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(CECSB video)

In the wake of the hottest July ever documented, the urgency of addressing extreme heat is real.

And the alarming reality of climate change is hitting closer than ever to home, with Ventura County recently ranked as the fastest warming county in the contiguous United States, closely trailed by Santa Barbara and San Luis Obispo counties.

With extreme heat posing such serious threats to human health and the environment, the time to take action is now to prepare for extreme heat and build resilient communities.

This past week, the Community Environmental CouncilGray Panthers Santa Barbara Network, Society of Fearless Grandmothers Santa Barbara, and other local organizations came together for the inaugural Extreme Heat Forum, to address how seniors can prepare for extreme heat and play a more direct role in building a resilient community.

More than 100 community members showed up to learn about the work being done, and more important, the work that still needs to happen.

Forums like this help raise awareness about the deadly impacts of heat and the insidious nature of heat exposure.

Extreme heat disproportionately impacts vulnerable populations like the elderly, houseless, those with serious medical conditions and those in poverty.

Extreme heat already causes more deaths annually than any other climate impact in California, and nationwide.

And while our Central Coast region isn’t as vulnerable as others, the combination of an extreme heat wave and power outages could present a large-scale tragedy here.

The possibility of such a tragedy looms as an existential threat, especially for the elderly.

As such, we need to create more spaces for individuals without access to air conditioning to cool off and also continue to advocate to make electricity more reliable, ensuring the following are prioritized:

  • More grid hardening
  • Local solar and battery installations
  • Solar microgrids at priority community-serving facilities
  • Bidirectional electric vehicle batteries
  • Virtual power plants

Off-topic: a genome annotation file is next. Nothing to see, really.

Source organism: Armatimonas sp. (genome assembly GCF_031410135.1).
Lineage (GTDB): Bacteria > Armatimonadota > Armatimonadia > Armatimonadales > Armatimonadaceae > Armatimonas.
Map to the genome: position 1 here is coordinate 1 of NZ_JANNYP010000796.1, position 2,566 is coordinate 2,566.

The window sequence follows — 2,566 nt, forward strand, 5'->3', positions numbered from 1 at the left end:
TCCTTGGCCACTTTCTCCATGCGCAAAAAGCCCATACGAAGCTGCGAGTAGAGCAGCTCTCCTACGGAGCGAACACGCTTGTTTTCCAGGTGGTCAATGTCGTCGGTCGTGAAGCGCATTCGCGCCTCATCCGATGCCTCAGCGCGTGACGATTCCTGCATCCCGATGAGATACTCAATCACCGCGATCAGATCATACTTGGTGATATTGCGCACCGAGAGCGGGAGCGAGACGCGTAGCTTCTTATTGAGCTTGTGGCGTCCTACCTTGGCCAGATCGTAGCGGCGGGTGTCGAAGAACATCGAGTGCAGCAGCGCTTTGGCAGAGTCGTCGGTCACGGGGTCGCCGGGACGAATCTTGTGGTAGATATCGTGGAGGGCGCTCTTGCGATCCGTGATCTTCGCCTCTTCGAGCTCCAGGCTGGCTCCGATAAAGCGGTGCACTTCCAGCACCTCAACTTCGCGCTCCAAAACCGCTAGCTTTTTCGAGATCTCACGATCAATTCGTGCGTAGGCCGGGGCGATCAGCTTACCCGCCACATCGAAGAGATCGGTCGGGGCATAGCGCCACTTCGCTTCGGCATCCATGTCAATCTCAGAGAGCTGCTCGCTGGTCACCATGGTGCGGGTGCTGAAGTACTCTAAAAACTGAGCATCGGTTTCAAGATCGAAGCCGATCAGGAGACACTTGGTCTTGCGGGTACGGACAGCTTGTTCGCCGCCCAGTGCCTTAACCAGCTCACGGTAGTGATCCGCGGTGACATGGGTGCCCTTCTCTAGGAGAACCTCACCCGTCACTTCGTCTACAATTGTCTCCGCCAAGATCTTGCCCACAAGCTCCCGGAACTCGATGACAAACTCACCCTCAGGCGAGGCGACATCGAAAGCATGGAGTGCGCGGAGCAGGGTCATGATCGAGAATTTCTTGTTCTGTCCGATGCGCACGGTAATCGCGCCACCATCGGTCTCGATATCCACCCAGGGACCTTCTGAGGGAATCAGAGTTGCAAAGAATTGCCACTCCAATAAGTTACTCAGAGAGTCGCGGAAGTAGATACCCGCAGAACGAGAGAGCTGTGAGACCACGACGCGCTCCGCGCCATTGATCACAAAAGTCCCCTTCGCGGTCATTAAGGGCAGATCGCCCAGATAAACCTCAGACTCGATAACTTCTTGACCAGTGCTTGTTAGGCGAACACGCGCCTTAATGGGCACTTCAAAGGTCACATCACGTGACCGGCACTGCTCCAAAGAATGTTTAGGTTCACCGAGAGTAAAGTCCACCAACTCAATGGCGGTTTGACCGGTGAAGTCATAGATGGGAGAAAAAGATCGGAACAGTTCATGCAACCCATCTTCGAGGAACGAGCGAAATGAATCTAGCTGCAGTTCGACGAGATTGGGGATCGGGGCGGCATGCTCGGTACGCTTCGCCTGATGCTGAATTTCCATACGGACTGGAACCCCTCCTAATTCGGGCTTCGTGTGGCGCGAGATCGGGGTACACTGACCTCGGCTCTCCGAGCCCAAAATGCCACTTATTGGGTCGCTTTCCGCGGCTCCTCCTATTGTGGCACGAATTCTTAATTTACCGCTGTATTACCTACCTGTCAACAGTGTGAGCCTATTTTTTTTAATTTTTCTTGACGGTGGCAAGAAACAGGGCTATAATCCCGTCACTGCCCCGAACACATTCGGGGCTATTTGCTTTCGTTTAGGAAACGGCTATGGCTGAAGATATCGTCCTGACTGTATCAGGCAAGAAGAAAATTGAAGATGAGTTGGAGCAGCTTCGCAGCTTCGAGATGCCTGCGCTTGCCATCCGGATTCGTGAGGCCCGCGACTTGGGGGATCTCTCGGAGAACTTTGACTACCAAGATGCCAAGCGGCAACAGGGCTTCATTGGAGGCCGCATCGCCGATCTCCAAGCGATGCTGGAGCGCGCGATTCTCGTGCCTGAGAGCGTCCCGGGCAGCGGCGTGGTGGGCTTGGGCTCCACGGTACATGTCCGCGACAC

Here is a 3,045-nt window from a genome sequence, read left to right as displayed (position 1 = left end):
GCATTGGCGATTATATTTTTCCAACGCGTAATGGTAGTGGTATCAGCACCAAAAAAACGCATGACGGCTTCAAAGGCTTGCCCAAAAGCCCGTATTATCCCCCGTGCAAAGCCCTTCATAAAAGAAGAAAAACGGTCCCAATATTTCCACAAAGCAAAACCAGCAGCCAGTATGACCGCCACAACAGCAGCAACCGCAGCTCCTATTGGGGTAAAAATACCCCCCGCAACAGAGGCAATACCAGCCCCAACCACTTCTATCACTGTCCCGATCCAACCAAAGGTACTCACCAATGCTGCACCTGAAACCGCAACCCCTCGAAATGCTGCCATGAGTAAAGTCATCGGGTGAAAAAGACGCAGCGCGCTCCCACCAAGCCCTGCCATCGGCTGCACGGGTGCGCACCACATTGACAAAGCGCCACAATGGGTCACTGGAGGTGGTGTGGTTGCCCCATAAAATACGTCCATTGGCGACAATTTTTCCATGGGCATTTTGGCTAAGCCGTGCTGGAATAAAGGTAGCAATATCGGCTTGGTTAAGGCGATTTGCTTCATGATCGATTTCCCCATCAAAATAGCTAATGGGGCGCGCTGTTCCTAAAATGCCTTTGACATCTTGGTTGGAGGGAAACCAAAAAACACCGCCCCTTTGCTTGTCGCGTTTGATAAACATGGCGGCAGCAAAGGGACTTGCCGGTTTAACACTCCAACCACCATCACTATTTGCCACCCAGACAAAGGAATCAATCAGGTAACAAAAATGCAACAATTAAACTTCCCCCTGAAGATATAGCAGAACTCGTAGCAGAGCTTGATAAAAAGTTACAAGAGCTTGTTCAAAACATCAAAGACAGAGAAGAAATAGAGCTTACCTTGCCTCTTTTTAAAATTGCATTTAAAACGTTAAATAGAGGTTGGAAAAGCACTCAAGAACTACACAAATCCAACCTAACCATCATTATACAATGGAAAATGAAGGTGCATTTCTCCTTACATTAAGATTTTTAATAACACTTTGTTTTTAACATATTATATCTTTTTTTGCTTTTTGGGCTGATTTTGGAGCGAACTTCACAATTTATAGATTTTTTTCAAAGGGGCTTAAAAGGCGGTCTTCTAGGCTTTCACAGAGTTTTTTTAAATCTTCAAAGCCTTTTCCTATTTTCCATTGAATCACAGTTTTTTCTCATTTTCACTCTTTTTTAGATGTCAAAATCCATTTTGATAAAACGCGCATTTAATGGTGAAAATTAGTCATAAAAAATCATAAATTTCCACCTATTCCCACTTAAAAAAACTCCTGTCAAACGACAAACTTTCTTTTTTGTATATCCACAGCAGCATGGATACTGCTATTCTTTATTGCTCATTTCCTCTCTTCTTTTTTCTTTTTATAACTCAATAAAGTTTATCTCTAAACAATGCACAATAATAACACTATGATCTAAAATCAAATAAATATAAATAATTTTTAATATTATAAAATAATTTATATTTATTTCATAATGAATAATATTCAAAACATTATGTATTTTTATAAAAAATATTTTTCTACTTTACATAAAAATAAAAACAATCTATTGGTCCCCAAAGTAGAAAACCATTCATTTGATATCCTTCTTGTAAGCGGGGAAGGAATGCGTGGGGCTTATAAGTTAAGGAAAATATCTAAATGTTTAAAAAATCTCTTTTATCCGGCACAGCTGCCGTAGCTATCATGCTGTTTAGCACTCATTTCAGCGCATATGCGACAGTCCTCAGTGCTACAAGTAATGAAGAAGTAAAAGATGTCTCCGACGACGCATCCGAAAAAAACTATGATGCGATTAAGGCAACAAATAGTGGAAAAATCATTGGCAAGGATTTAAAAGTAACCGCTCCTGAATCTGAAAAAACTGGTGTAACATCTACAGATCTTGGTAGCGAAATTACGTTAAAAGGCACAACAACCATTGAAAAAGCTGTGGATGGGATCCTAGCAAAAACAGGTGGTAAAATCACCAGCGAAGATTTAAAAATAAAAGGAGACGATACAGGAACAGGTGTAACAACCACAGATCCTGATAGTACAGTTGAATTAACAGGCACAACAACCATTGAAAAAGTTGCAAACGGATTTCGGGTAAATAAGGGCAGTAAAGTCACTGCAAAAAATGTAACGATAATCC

• Demand response capabilities

We must also increase access to backup batteries that are powered by solar; CEC is working to make this more accessible and affordable.

What else can we do? Look for ways to make changes in your own home — the CEC’s Electrify Your Life service assists individuals and businesses to make installing a heat pump (replacing your furnace, adding AC in one high efficiency unit) easier.

Support local initiatives to establish neighborhood Resilience Hubs that can serve as places of shelter and support during times of crisis, including heat events.

Stay informed about the actions your elected officials are taking (or not taking) to provide solutions that make a real difference. If you need a resource to help get you started, check out California’s Extreme Heat Action Plan.

Recognize the signs of heat exhaustion, especially confusion, and create a network of support to get through heat events. Plan how to stay cool at home, and map out nearby cooling centers.

As we continue to face the complex challenges of extreme heat, let’s come together and get involved in groups like the Community Environmental Council, Gray Panthers, Society of Fearless Grandmothers, CAUSE (Central Coast Alliance United for a Sustainable Economy), Mixteco Indígena Community Organizing Project (MICOP), Visíon y Compromiso and others that are helping implement necessary changes, and working to create a safer and more resilient community for us all.

It’s getting hot out there, we need to act now.

Em Johnson is director of Climate Resilience at the Community Environmental Council in Santa Barbara. The opinions expressed are her own.

David Lebell M.D. is a Ventura emergency medicine specialist with more than 30 years of experience. Now retired, he engages with issues around medicine as it relates to social, political and environmental concerns. The opinions expressed are his own.